Bronchodilators dilate narrowed airways and are an important medication in emergencies. Bronchodilators are often referred to as emergency medications because they do not treat the underlying inflammation that causes asthma. Like corticosteroids, bronchodilators are available in inhaled forms that, when used with the aerostat* chamber, directly target the airways to provide rapid relief.
How to prevent illness in cats
You can prevent weight loss by visiting the vet regularly for wellness exams. Cats are experts at hiding illness and injury, but your vet can spot a problem before it gets out of control. Report any changes in your cat's behaviour to your vet immediately. It is much easier to treat a health problem in its early stages than to wait until your cat becomes very ill.
It is important to schedule regular appointments with your older cat's veterinarian. Older cats are more susceptible to illness due to a weakening immune system. Even if your cat may appear healthy, an annual check-up is essential as many diseases may show no symptoms. Older cats are more susceptible to urinary tract infections because their urine is more dilute, and they have difficulty keeping their genital area clean. The growth of e-coli bacteria in the faeces, along with your older cat's reduced natural body defences, can lead to problems such as kidney failure over time.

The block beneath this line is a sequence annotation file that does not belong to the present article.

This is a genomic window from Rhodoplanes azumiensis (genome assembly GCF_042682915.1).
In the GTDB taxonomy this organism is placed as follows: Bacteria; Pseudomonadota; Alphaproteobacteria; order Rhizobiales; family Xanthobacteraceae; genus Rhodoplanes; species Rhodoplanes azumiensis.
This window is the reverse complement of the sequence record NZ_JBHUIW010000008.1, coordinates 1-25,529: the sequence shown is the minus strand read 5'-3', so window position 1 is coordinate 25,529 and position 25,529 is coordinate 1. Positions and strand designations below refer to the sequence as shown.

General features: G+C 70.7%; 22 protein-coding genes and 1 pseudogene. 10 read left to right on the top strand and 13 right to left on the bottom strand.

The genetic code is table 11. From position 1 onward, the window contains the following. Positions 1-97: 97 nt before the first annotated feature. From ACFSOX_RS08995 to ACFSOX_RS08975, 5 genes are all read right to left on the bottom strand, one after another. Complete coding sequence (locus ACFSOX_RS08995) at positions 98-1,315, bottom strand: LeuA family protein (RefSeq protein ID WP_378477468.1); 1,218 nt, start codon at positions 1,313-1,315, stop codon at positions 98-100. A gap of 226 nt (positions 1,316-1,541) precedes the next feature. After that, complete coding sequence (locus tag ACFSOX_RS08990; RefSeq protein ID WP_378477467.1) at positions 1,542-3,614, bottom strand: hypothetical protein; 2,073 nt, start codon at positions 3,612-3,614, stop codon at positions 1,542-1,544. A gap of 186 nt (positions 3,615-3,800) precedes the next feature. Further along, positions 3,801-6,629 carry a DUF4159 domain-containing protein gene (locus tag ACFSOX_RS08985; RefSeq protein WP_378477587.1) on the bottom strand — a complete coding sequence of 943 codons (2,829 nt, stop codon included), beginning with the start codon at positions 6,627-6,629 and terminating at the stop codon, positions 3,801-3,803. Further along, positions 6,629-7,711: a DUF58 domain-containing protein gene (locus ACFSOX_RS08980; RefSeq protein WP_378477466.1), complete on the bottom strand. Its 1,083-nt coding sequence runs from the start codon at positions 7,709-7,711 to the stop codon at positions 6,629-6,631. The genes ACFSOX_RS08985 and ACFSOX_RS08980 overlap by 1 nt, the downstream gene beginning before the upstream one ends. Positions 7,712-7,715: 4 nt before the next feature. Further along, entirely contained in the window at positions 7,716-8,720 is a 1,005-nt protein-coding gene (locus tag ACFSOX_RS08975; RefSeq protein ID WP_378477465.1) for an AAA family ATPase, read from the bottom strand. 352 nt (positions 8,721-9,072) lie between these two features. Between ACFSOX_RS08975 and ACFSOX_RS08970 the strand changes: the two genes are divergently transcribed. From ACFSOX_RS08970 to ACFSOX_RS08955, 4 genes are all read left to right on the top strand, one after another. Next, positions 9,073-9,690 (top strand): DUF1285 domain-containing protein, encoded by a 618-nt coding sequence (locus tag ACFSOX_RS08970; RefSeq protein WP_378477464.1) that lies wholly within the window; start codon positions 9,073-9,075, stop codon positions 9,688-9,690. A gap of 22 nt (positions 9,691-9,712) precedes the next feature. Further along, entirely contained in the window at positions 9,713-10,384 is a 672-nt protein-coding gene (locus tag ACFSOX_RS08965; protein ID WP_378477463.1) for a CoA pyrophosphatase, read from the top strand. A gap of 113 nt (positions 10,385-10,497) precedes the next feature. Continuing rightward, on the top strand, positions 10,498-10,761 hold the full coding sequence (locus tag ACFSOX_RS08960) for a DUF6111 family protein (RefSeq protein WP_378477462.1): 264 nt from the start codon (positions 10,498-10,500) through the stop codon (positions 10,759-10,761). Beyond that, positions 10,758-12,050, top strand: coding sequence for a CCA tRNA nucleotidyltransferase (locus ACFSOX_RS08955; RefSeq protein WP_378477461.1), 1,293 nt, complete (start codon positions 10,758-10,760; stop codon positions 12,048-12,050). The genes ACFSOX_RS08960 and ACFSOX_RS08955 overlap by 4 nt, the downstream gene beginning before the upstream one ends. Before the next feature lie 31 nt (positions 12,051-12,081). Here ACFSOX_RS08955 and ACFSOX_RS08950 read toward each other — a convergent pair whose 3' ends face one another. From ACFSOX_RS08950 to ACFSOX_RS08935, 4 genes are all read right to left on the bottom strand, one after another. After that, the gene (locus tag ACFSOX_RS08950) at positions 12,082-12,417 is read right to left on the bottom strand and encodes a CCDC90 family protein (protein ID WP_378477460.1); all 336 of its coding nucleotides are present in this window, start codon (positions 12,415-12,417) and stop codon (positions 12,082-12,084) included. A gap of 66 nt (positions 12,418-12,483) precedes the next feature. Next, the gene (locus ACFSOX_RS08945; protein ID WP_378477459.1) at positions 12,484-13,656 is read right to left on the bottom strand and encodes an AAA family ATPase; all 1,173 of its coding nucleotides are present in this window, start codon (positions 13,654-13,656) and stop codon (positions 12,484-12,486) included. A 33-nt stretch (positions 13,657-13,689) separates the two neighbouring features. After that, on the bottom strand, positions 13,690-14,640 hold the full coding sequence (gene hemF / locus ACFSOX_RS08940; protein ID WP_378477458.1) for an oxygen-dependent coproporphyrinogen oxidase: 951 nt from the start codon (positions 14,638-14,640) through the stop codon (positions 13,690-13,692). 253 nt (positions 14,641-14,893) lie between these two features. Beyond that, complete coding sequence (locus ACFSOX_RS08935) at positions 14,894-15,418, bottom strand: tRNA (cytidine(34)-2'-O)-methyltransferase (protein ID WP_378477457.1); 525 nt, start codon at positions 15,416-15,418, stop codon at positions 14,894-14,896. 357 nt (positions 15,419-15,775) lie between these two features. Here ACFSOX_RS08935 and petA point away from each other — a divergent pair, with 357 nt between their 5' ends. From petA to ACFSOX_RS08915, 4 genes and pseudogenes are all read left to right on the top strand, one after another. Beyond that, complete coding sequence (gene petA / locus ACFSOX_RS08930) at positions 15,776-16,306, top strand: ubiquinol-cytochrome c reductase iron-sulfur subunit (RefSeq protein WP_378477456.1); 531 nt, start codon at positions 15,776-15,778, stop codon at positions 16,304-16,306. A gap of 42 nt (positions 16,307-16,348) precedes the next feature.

Introduction Ketosis and ketoacidosis are serious complications of diabetes mellitus that can occur in newly diagnosed and poorly controlled diabetic dogs and cats. Diabetic ketoacidosis (DKA) occurs when a relative lack of insulin and increased glucoregulatory hormones lead to an overproduction of ketones (1). The condition is characterised by dehydration, electrolyte disturbances, osmolality imbalance, hyperglycaemia, glucosuria and ketonemia/uraemia (2-4). Patients often have concurrent conditions such as pancreatitis, chronic renal failure, urinary tract infections, hepatic lipidosis and/or neoplasia (2,5). Treatment goals include rehydration, correction of electrolyte and acid-base imbalances, lowering blood glucose levels, reversing ketonemia and treating concomitant diseases.